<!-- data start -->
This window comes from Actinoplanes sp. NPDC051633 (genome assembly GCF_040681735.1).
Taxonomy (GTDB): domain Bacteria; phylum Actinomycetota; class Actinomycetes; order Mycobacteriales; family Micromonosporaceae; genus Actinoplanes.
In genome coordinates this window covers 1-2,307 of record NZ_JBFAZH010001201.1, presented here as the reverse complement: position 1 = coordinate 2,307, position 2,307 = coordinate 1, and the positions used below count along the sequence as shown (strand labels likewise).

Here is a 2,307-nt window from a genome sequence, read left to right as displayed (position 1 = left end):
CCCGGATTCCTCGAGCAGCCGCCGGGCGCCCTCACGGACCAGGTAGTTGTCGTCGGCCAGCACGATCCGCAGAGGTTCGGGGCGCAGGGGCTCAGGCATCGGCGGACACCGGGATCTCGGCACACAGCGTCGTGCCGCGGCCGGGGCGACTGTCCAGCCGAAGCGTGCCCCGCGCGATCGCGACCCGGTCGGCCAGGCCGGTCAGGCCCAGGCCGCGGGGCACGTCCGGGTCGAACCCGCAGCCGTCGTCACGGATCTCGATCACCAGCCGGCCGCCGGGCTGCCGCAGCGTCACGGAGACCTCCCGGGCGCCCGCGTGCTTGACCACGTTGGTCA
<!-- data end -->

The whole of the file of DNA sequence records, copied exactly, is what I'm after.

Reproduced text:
This window comes from Actinoplanes sp. NPDC051633 (genome assembly GCF_040681735.1).
Taxonomy (GTDB): domain Bacteria; phylum Actinomycetota; class Actinomycetes; order Mycobacteriales; family Micromonosporaceae; genus Actinoplanes.
In genome coordinates this window covers 1-2,307 of record NZ_JBFAZH010001201.1, presented here as the reverse complement: position 1 = coordinate 2,307, position 2,307 = coordinate 1, and the positions used below count along the sequence as shown (strand labels likewise).

Here is a 2,307-nt window from a genome sequence, read left to right as displayed (position 1 = left end):
CCCGGATTCCTCGAGCAGCCGCCGGGCGCCCTCACGGACCAGGTAGTTGTCGTCGGCCAGCACGATCCGCAGAGGTTCGGGGCGCAGGGGCTCAGGCATCGGCGGACACCGGGATCTCGGCACACAGCGTCGTGCCGCGGCCGGGGCGACTGTCCAGCCGAAGCGTGCCCCGCGCGATCGCGACCCGGTCGGCCAGGCCGGTCAGGCCCAGGCCGCGGGGCACGTCCGGGTCGAACCCGCAGCCGTCGTCACGGATCTCGATCACCAGCCGGCCGCCGGGCTGCCGCAGCGTCACGGAGACCTCCCGGGCGCCCGCGTGCTTGACCACGTTGGTCA